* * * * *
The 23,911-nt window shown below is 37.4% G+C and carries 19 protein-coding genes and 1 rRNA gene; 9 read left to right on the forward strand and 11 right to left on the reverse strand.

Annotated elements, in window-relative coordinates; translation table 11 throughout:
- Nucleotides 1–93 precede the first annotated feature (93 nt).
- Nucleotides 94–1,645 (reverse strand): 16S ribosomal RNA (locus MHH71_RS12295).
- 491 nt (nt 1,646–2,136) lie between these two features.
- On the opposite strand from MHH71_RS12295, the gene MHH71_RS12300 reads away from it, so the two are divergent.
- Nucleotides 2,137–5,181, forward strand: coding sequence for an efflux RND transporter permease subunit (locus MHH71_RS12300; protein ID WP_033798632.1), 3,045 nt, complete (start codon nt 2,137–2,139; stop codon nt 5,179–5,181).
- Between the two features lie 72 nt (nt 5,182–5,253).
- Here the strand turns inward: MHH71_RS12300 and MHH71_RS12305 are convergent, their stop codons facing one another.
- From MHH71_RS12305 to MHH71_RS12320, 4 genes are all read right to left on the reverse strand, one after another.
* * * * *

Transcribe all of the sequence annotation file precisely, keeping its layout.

The 23,911-nt window shown below is 37.4% G+C and carries 19 protein-coding genes and 1 rRNA gene; 9 read left to right on the forward strand and 11 right to left on the reverse strand.

Annotated elements, in window-relative coordinates; translation table 11 throughout:
- Nucleotides 1–93 precede the first annotated feature (93 nt).
- Nucleotides 94–1,645 (reverse strand): 16S ribosomal RNA (locus MHH71_RS12295).
- 491 nt (nt 1,646–2,136) lie between these two features.
- On the opposite strand from MHH71_RS12295, the gene MHH71_RS12300 reads away from it, so the two are divergent.
- Nucleotides 2,137–5,181, forward strand: coding sequence for an efflux RND transporter permease subunit (locus MHH71_RS12300; protein ID WP_033798632.1), 3,045 nt, complete (start codon nt 2,137–2,139; stop codon nt 5,179–5,181).
- Between the two features lie 72 nt (nt 5,182–5,253).
- Here the strand turns inward: MHH71_RS12300 and MHH71_RS12305 are convergent, their stop codons facing one another.
- From MHH71_RS12305 to MHH71_RS12320, 4 genes are all read right to left on the reverse strand, one after another.